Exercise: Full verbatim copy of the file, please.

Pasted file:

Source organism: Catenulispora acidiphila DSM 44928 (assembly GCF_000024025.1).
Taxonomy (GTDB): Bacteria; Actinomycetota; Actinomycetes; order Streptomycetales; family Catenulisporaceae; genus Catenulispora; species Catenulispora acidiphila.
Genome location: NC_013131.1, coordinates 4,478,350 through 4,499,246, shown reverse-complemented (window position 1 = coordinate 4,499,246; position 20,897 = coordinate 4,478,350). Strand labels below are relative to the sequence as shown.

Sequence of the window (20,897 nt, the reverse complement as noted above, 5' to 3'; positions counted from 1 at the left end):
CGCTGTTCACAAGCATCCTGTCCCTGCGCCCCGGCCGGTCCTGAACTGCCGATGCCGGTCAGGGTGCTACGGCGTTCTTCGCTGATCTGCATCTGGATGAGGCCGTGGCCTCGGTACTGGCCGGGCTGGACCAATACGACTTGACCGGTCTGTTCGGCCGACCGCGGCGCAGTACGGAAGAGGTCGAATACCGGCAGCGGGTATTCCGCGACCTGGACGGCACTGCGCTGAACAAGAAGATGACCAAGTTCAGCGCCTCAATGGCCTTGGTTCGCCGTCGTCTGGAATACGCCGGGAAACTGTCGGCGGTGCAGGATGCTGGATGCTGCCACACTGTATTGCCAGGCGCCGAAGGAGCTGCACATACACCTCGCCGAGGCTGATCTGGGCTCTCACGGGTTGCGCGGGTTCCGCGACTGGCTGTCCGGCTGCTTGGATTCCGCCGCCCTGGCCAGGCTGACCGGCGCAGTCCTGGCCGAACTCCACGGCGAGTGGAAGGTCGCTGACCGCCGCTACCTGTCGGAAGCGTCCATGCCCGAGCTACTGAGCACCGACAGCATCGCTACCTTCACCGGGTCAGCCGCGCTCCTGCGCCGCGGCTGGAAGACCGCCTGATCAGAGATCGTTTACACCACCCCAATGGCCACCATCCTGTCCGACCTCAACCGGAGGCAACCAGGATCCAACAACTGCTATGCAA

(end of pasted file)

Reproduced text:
Source organism: Catenulispora acidiphila DSM 44928 (assembly GCF_000024025.1).
Taxonomy (GTDB): Bacteria; Actinomycetota; Actinomycetes; order Streptomycetales; family Catenulisporaceae; genus Catenulispora; species Catenulispora acidiphila.
Genome location: NC_013131.1, coordinates 4,478,350 through 4,499,246, shown reverse-complemented (window position 1 = coordinate 4,499,246; position 20,897 = coordinate 4,478,350). Strand labels below are relative to the sequence as shown.

Sequence of the window (20,897 nt, the reverse complement as noted above, 5' to 3'; positions counted from 1 at the left end):
CGCTGTTCACAAGCATCCTGTCCCTGCGCCCCGGCCGGTCCTGAACTGCCGATGCCGGTCAGGGTGCTACGGCGTTCTTCGCTGATCTGCATCTGGATGAGGCCGTGGCCTCGGTACTGGCCGGGCTGGACCAATACGACTTGACCGGTCTGTTCGGCCGACCGCGGCGCAGTACGGAAGAGGTCGAATACCGGCAGCGGGTATTCCGCGACCTGGACGGCACTGCGCTGAACAAGAAGATGACCAAGTTCAGCGCCTCAATGGCCTTGGTTCGCCGTCGTCTGGAATACGCCGGGAAACTGTCGGCGGTGCAGGATGCTGGATGCTGCCACACTGTATTGCCAGGCGCCGAAGGAGCTGCACATACACCTCGCCGAGGCTGATCTGGGCTCTCACGGGTTGCGCGGGTTCCGCGACTGGCTGTCCGGCTGCTTGGATTCCGCCGCCCTGGCCAGGCTGACCGGCGCAGTCCTGGCCGAACTCCACGGCGAGTGGAAGGTCGCTGACCGCCGCTACCTGTCGGAAGCGTCCATGCCCGAGCTACTGAGCACCGACAGCATCGCTACCTTCACCGGGTCAGCCGCGCTCCTGCGCCGCGGCTGGAAGACCGCCTGATCAGAGATCGTTTACACCACCCCAATGGCCACCATCCTGTCCGACCTCAACCGGAGGCAACCAGGATCCAACAACTGCTATGCAA